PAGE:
The WWF's Living Planet Report 2004 shows that humans are now consuming 20 percent more natural resources than the Earth can produce. As a result, other species are being crowded out of existence.
The Living Planet Index, which tracks trends in populations of more than a thousand species, shows that half of all populations of freshwater species have disappeared between 1970 and 2000, and populations of terrestrial and marine species have dropped by 30 percent.
"We are spending nature's capital faster than it can regenerate," said Dr. Claude Martin, director general of WWF International. "We are running up an ecological debt which we won't be able to pay off unless governments restore the balance between our consumption of natural resources and the Earth's ability to renew them."
The Living Planet Report 2004 is the fifth in a series of Living Planet publications, which all explore the impact of humans on the planet. Based on two indicators - the Living Planet Index and the Ecological Footprint - it examines the state of nature and resource use in 149 countries.
Our ecological footprint - that is the impact of humanity on the Earth - has increased 2.5 fold since 1961, the report shows.
The average footprint today is 2.2 hectares per person while there is only 1.8 hectares of land to provide natural resources for each of the people on the planet.
To get this figure WWF divided the Earth's 11.3 billion hectares of productive land and sea space among its 6.1 billion people.
The ecological footprint is a measure of environmental sustainability. It measures how much nature we have, how much nature we use, and who gets what, WWF explains. It represents the amount of biologically productive land and water an individual, a city, a country or all of humanity requires for the resources it consumes and to absorb its waste, using prevailing technology.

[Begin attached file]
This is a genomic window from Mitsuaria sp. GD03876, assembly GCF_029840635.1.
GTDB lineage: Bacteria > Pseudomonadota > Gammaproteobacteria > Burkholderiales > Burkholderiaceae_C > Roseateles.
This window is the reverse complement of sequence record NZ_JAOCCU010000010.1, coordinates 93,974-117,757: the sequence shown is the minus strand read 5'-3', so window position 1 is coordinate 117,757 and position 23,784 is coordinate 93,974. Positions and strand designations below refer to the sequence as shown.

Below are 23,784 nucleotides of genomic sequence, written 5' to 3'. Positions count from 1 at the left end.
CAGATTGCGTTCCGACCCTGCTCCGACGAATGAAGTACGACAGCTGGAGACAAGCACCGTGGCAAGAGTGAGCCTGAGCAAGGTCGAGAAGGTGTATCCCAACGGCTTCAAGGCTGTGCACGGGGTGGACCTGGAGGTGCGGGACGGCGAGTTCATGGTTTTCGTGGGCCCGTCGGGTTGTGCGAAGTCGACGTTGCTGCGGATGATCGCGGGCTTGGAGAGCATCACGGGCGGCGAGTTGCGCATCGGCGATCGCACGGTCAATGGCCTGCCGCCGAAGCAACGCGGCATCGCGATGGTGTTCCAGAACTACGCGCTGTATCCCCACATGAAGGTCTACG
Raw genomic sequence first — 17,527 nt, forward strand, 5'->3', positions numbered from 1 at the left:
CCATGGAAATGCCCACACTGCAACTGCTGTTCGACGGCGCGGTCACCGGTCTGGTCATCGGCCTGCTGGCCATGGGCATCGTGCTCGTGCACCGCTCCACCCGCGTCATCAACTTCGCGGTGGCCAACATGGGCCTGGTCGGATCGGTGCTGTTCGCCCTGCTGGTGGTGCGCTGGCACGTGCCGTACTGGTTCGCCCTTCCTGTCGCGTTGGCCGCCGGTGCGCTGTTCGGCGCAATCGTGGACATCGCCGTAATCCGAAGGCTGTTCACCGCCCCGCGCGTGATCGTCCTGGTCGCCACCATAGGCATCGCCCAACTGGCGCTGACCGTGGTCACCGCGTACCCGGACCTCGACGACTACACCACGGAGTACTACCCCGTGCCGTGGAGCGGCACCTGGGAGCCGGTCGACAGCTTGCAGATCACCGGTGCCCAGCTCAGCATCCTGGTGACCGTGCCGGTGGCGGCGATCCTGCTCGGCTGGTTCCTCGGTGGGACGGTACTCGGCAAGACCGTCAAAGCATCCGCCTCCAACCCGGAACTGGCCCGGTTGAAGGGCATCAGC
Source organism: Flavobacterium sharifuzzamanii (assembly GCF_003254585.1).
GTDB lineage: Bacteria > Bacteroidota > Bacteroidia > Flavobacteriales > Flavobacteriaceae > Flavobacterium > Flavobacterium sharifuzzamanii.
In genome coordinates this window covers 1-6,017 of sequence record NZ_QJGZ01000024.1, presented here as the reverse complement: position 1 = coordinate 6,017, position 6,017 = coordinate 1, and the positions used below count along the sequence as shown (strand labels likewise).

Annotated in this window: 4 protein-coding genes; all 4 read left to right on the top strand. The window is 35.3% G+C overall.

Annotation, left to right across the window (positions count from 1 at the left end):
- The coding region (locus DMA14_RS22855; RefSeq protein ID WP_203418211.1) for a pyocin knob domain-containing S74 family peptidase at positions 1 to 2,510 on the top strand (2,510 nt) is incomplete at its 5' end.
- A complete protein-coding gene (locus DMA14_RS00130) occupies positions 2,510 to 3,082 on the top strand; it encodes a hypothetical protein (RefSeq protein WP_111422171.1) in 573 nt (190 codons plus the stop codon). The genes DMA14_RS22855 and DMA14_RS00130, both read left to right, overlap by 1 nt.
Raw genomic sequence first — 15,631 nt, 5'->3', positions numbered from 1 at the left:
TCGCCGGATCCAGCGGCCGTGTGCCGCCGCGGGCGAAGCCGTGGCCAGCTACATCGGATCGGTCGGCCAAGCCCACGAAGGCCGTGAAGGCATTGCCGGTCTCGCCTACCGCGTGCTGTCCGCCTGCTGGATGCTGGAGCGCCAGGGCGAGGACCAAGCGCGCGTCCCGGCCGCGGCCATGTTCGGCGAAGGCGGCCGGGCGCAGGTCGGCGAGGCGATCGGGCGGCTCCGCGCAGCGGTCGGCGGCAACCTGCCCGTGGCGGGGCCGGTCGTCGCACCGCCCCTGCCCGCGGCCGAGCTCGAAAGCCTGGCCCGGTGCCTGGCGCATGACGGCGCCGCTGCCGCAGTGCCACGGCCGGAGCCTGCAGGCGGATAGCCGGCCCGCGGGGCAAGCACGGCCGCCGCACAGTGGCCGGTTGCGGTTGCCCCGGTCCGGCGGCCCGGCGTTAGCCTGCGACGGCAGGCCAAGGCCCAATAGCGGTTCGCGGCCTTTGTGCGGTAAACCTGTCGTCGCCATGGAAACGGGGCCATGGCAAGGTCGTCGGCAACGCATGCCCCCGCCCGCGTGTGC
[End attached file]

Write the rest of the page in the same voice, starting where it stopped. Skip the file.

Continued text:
WWF calls our energy footprint dominated by the use of fossils fuels such as coal, gas and oil "particularly alarming." This is the fastest growing component of the ecological footprint, increasing by nearly 700 percent in the 40 years between 1961 and 2001.
WWF warns that the overexploitation of these fuels is putting "the whole of humanity under threat from climate change." The antidote is found in renewable energies and promote energy efficient technologies, buildings and transport systems, the organization says.
Nowhere is this overconsumption more acute than in the United States and Canada. The ecological footprint of an average North American is not only double that of a European but seven times that of the average Asian or African.
Pressure on the Earth's resources will only increase as the Asian and African regions develop and consume more.
"Sustainable living and a high quality of life are not incompatible," said Jonathan Loh, one of the authors of the report. "However we need to stop wasting natural resources and to redress the imbalance in consumption between the developing and industrialized worlds."
WWF is urging governments to act on their commitments to reduce the rate of biodiversity loss by 2010. These commitments were repeated at the meeting of the UN Convention on Biological Diversity in Kuala Lumpur this year. The meeting also set national and regional targets for creating networks of protected areas, including new parks, which will help safeguard biodiversity.
The Living Planet Report 2004 is online at: www.panda.org/livingplanet.